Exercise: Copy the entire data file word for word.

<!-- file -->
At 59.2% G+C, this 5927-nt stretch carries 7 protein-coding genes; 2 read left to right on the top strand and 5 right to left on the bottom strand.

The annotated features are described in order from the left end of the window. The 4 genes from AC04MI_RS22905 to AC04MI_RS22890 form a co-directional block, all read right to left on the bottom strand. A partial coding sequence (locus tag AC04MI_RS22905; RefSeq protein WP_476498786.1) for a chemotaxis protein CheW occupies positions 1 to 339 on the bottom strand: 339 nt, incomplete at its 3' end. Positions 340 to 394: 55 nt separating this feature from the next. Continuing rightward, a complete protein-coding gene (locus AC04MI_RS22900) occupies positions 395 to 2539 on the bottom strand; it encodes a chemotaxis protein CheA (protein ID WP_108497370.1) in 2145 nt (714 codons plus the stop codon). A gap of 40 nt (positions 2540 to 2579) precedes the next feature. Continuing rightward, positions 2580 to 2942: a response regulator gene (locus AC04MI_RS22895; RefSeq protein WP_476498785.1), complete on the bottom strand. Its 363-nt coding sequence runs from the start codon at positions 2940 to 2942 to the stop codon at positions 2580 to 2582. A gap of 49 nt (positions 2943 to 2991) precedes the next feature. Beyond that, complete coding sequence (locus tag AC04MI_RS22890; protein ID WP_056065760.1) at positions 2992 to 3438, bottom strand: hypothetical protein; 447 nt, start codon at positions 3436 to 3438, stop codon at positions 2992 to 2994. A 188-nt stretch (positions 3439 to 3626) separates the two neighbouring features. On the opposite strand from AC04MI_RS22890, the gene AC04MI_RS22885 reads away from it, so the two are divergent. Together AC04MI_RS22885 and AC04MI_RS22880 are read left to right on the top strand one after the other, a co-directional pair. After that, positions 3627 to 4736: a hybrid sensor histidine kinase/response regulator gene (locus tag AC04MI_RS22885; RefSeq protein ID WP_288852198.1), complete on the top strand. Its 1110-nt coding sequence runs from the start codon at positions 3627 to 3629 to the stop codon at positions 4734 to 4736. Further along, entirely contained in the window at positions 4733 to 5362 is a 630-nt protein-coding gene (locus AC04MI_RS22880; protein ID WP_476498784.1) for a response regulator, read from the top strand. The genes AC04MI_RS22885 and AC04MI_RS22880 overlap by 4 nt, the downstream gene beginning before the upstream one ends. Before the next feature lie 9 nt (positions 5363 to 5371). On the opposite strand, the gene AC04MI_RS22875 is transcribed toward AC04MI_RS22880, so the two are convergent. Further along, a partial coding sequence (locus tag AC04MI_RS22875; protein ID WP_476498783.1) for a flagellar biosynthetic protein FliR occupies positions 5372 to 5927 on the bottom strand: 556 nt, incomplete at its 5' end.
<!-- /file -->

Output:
At 59.2% G+C, this 5927-nt stretch carries 7 protein-coding genes; 2 read left to right on the top strand and 5 right to left on the bottom strand.

The annotated features are described in order from the left end of the window. The 4 genes from AC04MI_RS22905 to AC04MI_RS22890 form a co-directional block, all read right to left on the bottom strand. A partial coding sequence (locus tag AC04MI_RS22905; RefSeq protein WP_476498786.1) for a chemotaxis protein CheW occupies positions 1 to 339 on the bottom strand: 339 nt, incomplete at its 3' end. Positions 340 to 394: 55 nt separating this feature from the next. Continuing rightward, a complete protein-coding gene (locus AC04MI_RS22900) occupies positions 395 to 2539 on the bottom strand; it encodes a chemotaxis protein CheA (protein ID WP_108497370.1) in 2145 nt (714 codons plus the stop codon). A gap of 40 nt (positions 2540 to 2579) precedes the next feature. Continuing rightward, positions 2580 to 2942: a response regulator gene (locus AC04MI_RS22895; RefSeq protein WP_476498785.1), complete on the bottom strand. Its 363-nt coding sequence runs from the start codon at positions 2940 to 2942 to the stop codon at positions 2580 to 2582. A gap of 49 nt (positions 2943 to 2991) precedes the next feature. Beyond that, complete coding sequence (locus tag AC04MI_RS22890; protein ID WP_056065760.1) at positions 2992 to 3438, bottom strand: hypothetical protein; 447 nt, start codon at positions 3436 to 3438, stop codon at positions 2992 to 2994. A 188-nt stretch (positions 3439 to 3626) separates the two neighbouring features. On the opposite strand from AC04MI_RS22890, the gene AC04MI_RS22885 reads away from it, so the two are divergent. Together AC04MI_RS22885 and AC04MI_RS22880 are read left to right on the top strand one after the other, a co-directional pair. After that, positions 3627 to 4736: a hybrid sensor histidine kinase/response regulator gene (locus tag AC04MI_RS22885; RefSeq protein ID WP_288852198.1), complete on the top strand. Its 1110-nt coding sequence runs from the start codon at positions 3627 to 3629 to the stop codon at positions 4734 to 4736. Further along, entirely contained in the window at positions 4733 to 5362 is a 630-nt protein-coding gene (locus AC04MI_RS22880; protein ID WP_476498784.1) for a response regulator, read from the top strand. The genes AC04MI_RS22885 and AC04MI_RS22880 overlap by 4 nt, the downstream gene beginning before the upstream one ends. Before the next feature lie 9 nt (positions 5363 to 5371). On the opposite strand, the gene AC04MI_RS22875 is transcribed toward AC04MI_RS22880, so the two are convergent. Further along, a partial coding sequence (locus tag AC04MI_RS22875; protein ID WP_476498783.1) for a flagellar biosynthetic protein FliR occupies positions 5372 to 5927 on the bottom strand: 556 nt, incomplete at its 5' end.